Your Audience Isn’t Everyone

Have you or someone in your organization ever said “We want everyone to know about us.” Everyone, really?  I hate to break it to you, but EVERYONE is not interested in your organization, even though you may be doing great work.

Kivi Leroux Miller of Nonprofit Marketing Guide.com points out there is no general public, and when you try to reach out to everyone, you reach out to no one.

In addition, just saying you want people to know about you (e.g. raising awareness) is a vague goal.  You need a call to action, such as donating, volunteering, contacting your legislator, or attending an event. With a clear call to action,you will also raise awareness.

Who is your audience?
Take some time to put together audience profiles or personas.  You can survey or interview your supporters, or just put together a profile to the best of your knowledge.  The more accurate you can make it, the better.

Here is more information on putting together audience personas.

Make a point to get to know your audience.  Listen to what they have to say about you.  Social media is a great platform for that.  

Communicating with your audience
Once you figure out who your audience is, visualize yourself communicating with them, or better yet, with one person.  Your messages should meet their needs and interests.

Remember that one size doesn’t fit all. Messages to donors will be different from messages to volunteers.  Come up with content which will persuade that group to take action. Create clear, concise, conversational, and compelling messages.  The 4 Cs of Writing Good Content
Your audience is a great resource
As you plan to find new donors, volunteers, and other supporters, you usually don’t have to look very far.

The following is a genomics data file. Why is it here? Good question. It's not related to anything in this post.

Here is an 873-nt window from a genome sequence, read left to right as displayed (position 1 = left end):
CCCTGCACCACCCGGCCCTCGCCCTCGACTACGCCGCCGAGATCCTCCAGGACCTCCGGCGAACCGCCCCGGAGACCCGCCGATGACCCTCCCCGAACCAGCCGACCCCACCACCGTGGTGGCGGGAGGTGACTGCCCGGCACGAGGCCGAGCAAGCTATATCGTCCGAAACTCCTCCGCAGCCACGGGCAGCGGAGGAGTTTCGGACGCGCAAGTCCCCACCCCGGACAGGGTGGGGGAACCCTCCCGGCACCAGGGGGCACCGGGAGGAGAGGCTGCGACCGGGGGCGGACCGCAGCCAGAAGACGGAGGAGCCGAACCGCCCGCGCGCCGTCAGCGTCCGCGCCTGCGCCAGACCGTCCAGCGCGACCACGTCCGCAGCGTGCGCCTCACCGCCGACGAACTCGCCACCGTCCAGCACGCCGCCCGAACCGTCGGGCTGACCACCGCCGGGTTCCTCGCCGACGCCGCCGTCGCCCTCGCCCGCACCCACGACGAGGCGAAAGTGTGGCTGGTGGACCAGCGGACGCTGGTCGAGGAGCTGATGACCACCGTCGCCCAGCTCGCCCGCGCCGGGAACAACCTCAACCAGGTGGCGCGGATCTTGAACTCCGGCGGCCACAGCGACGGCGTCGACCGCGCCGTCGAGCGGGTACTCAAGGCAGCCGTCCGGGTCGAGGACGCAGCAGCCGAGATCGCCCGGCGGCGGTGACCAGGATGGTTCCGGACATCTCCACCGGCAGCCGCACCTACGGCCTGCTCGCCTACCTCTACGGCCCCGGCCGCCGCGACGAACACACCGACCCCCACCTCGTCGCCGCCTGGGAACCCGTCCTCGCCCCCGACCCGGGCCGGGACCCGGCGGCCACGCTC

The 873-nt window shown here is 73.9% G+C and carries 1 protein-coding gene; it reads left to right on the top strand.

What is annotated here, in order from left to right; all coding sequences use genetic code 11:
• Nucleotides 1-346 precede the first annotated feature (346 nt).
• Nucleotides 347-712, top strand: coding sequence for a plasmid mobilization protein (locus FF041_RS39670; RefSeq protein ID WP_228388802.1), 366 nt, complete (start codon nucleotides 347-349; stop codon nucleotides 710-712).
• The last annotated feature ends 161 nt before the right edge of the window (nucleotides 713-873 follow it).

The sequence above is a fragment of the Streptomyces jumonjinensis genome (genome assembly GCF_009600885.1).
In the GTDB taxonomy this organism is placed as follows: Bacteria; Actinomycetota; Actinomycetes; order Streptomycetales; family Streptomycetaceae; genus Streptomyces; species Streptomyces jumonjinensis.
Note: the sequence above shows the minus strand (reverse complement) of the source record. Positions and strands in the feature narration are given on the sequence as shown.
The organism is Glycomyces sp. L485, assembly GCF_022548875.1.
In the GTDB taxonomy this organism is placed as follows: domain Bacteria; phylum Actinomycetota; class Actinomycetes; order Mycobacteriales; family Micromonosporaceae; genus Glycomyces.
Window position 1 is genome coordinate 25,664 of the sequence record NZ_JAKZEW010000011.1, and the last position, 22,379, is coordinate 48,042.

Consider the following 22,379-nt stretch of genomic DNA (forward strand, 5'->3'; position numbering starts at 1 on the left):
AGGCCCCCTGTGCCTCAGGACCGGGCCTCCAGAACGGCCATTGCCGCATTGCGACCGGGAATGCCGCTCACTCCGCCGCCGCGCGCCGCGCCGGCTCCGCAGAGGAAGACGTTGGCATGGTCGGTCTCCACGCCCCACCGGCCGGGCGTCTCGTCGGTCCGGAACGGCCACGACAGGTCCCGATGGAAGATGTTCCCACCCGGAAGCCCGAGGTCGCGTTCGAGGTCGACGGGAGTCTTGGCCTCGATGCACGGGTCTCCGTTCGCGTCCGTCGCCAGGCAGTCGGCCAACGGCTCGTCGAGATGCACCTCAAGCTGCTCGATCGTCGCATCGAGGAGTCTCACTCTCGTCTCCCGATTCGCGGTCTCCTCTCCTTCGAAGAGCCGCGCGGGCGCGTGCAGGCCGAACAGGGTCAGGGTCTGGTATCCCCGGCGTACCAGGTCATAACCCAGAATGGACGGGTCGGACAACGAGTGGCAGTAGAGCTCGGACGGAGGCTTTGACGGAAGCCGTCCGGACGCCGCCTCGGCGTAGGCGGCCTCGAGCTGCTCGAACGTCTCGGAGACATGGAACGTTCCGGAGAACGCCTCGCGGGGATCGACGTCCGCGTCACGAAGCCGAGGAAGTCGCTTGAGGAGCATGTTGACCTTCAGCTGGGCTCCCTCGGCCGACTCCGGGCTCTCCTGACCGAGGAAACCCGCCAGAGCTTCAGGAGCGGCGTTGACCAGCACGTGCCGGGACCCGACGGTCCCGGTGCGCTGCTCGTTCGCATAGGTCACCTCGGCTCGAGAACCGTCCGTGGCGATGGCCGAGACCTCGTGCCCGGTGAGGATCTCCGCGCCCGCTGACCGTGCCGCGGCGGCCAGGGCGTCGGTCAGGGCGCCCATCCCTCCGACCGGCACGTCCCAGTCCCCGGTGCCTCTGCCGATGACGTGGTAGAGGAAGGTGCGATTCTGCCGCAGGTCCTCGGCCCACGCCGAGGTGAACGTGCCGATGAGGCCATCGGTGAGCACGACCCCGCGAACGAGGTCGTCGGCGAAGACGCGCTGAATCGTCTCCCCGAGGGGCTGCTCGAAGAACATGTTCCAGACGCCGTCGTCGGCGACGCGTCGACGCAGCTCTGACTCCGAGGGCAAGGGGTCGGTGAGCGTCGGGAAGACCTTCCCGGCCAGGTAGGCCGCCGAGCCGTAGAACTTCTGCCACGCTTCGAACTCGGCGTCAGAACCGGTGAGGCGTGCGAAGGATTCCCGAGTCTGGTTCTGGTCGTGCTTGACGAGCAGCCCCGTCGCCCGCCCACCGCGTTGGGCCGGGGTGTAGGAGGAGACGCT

How many people who subscribe to your mailing list and follow you on social media are donors?   If they aren’t, they are great candidates to become ones.  Much more so than people who don’t know you.

Your volunteers are potential donors and your donors are potential volunteers.

Also, social media makes it easy for supporters to share information such as attending events, volunteering, and even donating with their friends.

You often don’t have to go far to find new supporters.

Track your audience
Of course, you will need to expand your audience and your best bet is people who will be most likely to support your cause.

Keep track of how your audience responds.  Who donated to your annual appeal?  Was it current donors, mailing list subscribers, or event attendees?  Who is more likely to volunteer – seniors, people in faith communities or colleges students?

Keep this in mind as you seek to expand your audience.

Finding an audience through media coverage
Getting media coverage is not as essential for publicity as it was in the past.  Now you can also communicate the same information via your website and social media.

That doesn’t mean you shouldn’t seek media coverage.  But plan carefully.  Besides coming up with a newsworthy story, choose publications that will be most likely to publish it and ones that have a similar audience.  Sometimes small and local will bring you better results.

Always remember that your audience isn’t everyone.  The more you know who your audience is and can create messages they will respond to, the more successful you will be.
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